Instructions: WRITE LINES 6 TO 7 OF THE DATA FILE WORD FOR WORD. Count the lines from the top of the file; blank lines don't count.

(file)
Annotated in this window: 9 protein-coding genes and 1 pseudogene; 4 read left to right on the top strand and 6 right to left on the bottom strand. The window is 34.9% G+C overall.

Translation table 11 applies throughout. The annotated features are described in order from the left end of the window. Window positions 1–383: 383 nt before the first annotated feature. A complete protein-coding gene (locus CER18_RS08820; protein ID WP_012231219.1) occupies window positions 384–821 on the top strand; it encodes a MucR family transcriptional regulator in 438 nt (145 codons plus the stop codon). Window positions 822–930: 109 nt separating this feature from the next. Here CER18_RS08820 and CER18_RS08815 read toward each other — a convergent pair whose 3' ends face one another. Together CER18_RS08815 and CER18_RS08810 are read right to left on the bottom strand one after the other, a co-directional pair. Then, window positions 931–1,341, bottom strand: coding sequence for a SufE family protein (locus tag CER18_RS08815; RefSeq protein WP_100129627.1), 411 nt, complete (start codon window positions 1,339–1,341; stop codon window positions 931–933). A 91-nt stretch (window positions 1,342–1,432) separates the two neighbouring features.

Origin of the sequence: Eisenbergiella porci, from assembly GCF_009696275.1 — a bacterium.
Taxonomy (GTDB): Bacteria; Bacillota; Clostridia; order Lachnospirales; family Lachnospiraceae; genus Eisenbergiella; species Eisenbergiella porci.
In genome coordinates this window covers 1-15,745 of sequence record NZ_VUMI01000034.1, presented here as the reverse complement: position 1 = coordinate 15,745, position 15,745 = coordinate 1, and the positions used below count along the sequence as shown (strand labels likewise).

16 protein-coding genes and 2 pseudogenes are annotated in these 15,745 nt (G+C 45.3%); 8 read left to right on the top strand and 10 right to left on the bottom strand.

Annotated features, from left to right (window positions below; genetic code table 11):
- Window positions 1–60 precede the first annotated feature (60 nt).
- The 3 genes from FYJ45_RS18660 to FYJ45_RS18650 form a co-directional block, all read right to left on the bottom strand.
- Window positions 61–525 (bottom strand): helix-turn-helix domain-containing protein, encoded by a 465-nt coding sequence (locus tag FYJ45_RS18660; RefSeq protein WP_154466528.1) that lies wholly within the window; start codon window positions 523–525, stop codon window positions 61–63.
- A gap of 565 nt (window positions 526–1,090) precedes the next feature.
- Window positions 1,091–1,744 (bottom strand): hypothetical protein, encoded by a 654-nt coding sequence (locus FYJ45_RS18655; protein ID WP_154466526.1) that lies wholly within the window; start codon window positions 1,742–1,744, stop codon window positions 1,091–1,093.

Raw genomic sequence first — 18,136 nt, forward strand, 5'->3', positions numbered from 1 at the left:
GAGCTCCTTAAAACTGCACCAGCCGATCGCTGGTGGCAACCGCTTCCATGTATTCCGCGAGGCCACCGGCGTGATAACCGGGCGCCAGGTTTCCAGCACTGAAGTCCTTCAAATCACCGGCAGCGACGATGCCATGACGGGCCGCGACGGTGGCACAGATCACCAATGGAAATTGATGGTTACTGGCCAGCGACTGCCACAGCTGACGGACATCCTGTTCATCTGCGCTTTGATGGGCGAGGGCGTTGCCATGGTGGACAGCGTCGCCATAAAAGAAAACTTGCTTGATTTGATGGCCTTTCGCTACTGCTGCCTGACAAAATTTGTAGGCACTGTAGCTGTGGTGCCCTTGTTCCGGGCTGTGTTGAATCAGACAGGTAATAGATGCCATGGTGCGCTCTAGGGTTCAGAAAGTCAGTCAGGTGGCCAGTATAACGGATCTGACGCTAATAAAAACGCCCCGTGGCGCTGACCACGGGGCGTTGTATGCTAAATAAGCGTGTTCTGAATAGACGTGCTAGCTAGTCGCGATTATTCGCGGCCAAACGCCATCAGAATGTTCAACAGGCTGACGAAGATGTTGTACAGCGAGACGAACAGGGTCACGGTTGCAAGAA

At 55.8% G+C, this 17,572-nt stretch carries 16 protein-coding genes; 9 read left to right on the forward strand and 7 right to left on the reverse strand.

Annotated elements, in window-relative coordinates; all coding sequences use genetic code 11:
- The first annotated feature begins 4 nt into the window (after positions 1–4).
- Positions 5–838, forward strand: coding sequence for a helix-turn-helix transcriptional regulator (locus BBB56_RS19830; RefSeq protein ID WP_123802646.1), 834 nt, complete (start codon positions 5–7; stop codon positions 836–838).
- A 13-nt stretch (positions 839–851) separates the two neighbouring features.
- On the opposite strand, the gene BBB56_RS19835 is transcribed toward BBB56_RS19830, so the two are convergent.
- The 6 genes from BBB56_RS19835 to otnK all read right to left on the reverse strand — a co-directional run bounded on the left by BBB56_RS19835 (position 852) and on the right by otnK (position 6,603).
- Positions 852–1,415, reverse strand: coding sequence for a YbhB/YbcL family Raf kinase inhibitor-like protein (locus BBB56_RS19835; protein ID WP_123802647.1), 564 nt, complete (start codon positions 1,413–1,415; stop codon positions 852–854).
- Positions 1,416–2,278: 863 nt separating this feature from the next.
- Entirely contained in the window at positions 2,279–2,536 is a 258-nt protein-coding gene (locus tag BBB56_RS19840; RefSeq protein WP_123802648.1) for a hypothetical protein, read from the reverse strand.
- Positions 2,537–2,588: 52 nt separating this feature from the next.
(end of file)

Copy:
16 protein-coding genes and 2 pseudogenes are annotated in these 15,745 nt (G+C 45.3%); 8 read left to right on the top strand and 10 right to left on the bottom strand.

Annotated features, from left to right (window positions below; genetic code table 11):